Dr. Schor of the National Institute of Neurological Disorders and Stroke has no relevant financial relationships to disclose.)
Dr. Silberstein, Director of the Jefferson Headache Center at Thomas Jefferson University, receives honorariums from Allergan, Avanir Pharmaceuticals, Curelator, Depomed, Dr. Reddy's Laboratories, eNeura, INSYS Therapeutics, Lilly USA, Supernus Pharmacerticals, Thernica and Trigemina for consulting. He is also the principal investigator for a clinical trials conducted by Alder Biopharmaceuticals, Amgen, electroCore Medical, Lily USA and Teva.)
Alternating hemiplegia of childhood is a rare disorder caused by mutations in the ATP1A3 gene, a gene that encodes the alpha3 subunit of Na,K-ATPase, thought to be neuron-specific. It is manifested by episodes of unusual posturing, hemiplegia, and progressive developmental and behavioral disturbance and seizures. At its onset in early childhood, the differential diagnosis is broad and includes more common childhood disorders, such as epilepsy. Flunarizine may decrease the frequency of spells and possibly moderate the disorder, but is not available in the United States. Reports suggest that ketogenic diet therapy is helpful as well. Other phenotypes, including rapid-onset dystonia-parkinsonism (RDP) and cerebellar ataxia, areflexia, pes cavus, optic atrophy, and sensorineural deafness (CAPOS) have been associated with mutations in the same gene.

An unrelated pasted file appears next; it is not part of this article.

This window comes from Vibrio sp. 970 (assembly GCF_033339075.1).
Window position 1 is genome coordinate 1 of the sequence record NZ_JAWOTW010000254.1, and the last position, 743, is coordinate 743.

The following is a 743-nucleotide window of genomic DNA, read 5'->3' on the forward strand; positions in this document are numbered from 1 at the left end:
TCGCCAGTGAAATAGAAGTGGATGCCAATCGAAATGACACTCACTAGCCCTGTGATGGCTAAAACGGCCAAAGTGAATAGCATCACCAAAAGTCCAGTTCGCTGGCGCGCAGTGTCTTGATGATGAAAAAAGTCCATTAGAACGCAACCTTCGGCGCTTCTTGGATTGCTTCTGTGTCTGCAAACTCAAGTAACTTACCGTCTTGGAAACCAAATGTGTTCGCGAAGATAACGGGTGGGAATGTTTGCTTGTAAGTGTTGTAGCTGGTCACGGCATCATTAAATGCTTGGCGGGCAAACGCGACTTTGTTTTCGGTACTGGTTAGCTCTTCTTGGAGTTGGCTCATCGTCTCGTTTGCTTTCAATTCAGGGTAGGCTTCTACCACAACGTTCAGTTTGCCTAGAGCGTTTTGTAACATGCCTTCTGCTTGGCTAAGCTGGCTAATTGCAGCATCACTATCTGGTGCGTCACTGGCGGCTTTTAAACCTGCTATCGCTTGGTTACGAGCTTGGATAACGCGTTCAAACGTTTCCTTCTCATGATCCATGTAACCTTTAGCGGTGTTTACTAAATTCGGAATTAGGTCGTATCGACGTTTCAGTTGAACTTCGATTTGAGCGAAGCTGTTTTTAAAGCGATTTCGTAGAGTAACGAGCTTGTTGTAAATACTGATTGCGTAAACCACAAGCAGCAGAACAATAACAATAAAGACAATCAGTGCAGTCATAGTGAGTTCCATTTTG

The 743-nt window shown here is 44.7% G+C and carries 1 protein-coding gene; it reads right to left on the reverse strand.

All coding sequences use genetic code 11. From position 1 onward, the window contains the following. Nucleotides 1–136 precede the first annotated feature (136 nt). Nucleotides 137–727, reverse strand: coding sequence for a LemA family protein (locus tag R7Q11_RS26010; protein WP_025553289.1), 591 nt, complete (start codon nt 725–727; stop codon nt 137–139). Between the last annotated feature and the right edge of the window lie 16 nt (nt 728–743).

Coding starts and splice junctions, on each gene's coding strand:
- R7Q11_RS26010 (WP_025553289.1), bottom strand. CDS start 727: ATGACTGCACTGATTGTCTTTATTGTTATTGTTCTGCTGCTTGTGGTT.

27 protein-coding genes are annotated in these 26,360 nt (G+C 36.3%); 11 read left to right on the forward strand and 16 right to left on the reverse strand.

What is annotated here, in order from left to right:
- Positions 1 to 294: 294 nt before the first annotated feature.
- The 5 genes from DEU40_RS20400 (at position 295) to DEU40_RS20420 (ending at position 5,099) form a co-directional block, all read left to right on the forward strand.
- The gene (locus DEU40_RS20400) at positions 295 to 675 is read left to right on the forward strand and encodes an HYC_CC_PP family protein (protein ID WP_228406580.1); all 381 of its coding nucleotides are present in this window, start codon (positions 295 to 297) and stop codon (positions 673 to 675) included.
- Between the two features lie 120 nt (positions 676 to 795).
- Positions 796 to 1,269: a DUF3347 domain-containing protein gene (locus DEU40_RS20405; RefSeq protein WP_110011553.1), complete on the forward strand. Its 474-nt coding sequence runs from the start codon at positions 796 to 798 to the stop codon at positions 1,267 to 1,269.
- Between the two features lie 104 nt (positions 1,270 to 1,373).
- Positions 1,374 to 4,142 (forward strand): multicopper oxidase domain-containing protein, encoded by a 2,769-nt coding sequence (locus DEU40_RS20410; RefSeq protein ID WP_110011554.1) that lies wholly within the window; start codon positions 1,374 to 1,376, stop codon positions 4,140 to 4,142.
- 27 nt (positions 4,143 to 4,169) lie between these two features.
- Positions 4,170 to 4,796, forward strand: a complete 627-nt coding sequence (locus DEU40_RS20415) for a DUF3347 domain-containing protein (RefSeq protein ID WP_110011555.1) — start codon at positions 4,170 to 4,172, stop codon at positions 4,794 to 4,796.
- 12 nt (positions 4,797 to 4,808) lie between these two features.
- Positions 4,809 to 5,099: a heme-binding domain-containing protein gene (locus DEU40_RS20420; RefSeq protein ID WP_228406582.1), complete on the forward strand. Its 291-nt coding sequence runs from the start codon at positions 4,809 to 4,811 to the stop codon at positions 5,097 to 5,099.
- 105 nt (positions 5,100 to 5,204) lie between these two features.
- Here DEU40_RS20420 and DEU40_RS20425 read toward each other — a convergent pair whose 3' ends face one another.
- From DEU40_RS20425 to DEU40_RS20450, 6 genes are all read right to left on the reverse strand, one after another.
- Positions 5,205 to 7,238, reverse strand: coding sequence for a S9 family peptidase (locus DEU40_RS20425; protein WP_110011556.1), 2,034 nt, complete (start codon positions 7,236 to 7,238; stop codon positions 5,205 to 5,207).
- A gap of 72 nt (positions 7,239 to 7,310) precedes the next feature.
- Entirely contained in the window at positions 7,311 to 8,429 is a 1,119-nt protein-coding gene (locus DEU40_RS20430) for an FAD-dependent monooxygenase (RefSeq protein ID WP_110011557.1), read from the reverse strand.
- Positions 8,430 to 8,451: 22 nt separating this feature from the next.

• Alternating hemiplegia of childhood is a rare disorder that, at onset, may mimic other neurologic disorders in children and requires a thorough evaluation to exclude other causes.
• Both familial and sporadic cases are associated with causative mutations in the ATP1A3 gene.
• Flunarizine, available in Europe, and ketogenic diet therapy have been reported to be helpful in this disorder.
Historical note and terminology
Alternating hemiplegia is a rare disorder of childhood originally described by Verret and Steele as a form of hemiplegic migraine of infancy (Verret and Steele 1971). Subsequent reports suggested that the syndrome was a variant of complicated or basilar migraine despite important differences in symptoms and course. Krageloh and Aicardi were the first to emphasize that alternating hemiplegia of childhood is a nosologic entity distinct from migraine (Krageloh and Aicardi 1980). The International Classification of Headache Disorders (Headache Classification Committee of the International Headache Society 2013) lists alternating hemiplegia of childhood as a syndrome that may be associated with migraine. However, the association is not clear, and familial hemiplegic migraine type 2 is associated with mutations in a gene (ATP1A2) that codes for a different subunit of the Na,K-ATPase protein.
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